For this model, only the GEV location parameter is time-varying. The intercept parameter can be interpreted as the value of the GEV location parameter in grid box i if atmospheric CO2 were at its pre-industrial level, whereas the slope parameter is the change in the location parameter that would occur if xt increased by 1 unit, i.e. if atmospheric CO2 increased by a factor of e≈2.718. Over the course of our study period, atmospheric CO2 has increased by a factor of 1.31, i.e. . As in Sect. 3.1, if in grid box i we have observations in years , then, writing , the log-likelihood function for θi is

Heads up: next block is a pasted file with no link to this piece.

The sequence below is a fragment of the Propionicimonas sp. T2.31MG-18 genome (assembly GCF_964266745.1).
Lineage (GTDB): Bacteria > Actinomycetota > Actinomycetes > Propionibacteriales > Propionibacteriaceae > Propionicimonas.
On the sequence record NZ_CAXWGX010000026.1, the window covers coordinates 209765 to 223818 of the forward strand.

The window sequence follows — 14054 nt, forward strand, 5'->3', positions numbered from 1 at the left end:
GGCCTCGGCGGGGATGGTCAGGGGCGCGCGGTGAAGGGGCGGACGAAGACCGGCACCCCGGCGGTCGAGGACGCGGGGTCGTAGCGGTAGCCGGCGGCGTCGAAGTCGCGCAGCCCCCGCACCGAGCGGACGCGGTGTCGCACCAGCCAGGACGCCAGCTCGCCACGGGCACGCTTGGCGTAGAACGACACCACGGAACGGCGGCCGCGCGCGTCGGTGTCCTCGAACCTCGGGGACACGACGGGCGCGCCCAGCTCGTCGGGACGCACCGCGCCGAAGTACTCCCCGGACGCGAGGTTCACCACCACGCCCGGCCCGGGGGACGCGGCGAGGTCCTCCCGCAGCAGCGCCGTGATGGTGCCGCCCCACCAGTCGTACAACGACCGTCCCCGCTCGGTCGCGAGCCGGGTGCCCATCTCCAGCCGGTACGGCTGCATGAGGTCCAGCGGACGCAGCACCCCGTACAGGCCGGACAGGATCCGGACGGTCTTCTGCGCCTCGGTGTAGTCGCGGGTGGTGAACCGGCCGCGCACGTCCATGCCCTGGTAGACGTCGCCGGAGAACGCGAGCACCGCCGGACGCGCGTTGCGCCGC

If there are n grid boxes in total, then maximizing Eq. (4) separately for each i, is equivalent to jointly maximizing the function , where is the vector containing the parameters for all the grid boxes. This is because the jth term in the summation defining l(θ) contains only the parameters of grid box j which occur at no other terms in the summation, and so the maximization problem is separable. Rather than fitting a model where every grid box is forced to “learn for itself”, one way to obtain parameter estimates for all grid boxes that are spatially coherent and reduce uncertainty in the estimates is to add a term to the objective function l(θ) that will penalize model fits where there is too much local variation in the parameters. As we are working on a discrete gridded domain, it is natural to use a penalty that is based on Gaussian Markov random fields (Rue and Held, 2005).